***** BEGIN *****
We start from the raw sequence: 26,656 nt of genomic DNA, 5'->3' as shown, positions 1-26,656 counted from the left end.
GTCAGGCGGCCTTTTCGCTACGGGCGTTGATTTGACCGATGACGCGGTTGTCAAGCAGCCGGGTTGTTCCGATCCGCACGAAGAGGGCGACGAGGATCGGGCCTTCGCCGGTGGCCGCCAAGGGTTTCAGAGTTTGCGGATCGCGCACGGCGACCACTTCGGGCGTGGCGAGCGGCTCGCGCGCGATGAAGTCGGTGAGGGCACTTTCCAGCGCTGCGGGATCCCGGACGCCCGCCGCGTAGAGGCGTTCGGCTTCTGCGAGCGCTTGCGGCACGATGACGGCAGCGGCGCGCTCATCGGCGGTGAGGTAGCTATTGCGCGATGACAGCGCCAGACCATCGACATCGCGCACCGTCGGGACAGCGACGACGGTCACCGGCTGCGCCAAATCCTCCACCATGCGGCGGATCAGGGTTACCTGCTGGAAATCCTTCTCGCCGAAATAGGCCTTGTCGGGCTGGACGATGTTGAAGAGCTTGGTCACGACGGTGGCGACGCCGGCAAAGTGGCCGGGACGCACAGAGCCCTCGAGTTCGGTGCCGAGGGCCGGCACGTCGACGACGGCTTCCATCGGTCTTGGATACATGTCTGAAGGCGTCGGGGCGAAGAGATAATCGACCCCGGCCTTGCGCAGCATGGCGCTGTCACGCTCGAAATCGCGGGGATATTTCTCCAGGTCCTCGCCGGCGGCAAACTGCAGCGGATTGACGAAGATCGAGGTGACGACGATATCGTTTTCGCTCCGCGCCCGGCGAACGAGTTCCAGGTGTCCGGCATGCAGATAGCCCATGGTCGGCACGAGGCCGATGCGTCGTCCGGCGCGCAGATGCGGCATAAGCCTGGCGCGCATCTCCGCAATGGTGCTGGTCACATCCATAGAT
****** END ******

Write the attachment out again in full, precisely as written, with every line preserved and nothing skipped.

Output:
We start from the raw sequence: 26,656 nt of genomic DNA, 5'->3' as shown, positions 1-26,656 counted from the left end.
GTCAGGCGGCCTTTTCGCTACGGGCGTTGATTTGACCGATGACGCGGTTGTCAAGCAGCCGGGTTGTTCCGATCCGCACGAAGAGGGCGACGAGGATCGGGCCTTCGCCGGTGGCCGCCAAGGGTTTCAGAGTTTGCGGATCGCGCACGGCGACCACTTCGGGCGTGGCGAGCGGCTCGCGCGCGATGAAGTCGGTGAGGGCACTTTCCAGCGCTGCGGGATCCCGGACGCCCGCCGCGTAGAGGCGTTCGGCTTCTGCGAGCGCTTGCGGCACGATGACGGCAGCGGCGCGCTCATCGGCGGTGAGGTAGCTATTGCGCGATGACAGCGCCAGACCATCGACATCGCGCACCGTCGGGACAGCGACGACGGTCACCGGCTGCGCCAAATCCTCCACCATGCGGCGGATCAGGGTTACCTGCTGGAAATCCTTCTCGCCGAAATAGGCCTTGTCGGGCTGGACGATGTTGAAGAGCTTGGTCACGACGGTGGCGACGCCGGCAAAGTGGCCGGGACGCACAGAGCCCTCGAGTTCGGTGCCGAGGGCCGGCACGTCGACGACGGCTTCCATCGGTCTTGGATACATGTCTGAAGGCGTCGGGGCGAAGAGATAATCGACCCCGGCCTTGCGCAGCATGGCGCTGTCACGCTCGAAATCGCGGGGATATTTCTCCAGGTCCTCGCCGGCGGCAAACTGCAGCGGATTGACGAAGATCGAGGTGACGACGATATCGTTTTCGCTCCGCGCCCGGCGAACGAGTTCCAGGTGTCCGGCATGCAGATAGCCCATGGTCGGCACGAGGCCGATGCGTCGTCCGGCGCGCAGATGCGGCATAAGCCTGGCGCGCATCTCCGCAATGGTGCTGGTCACATCCATAGAT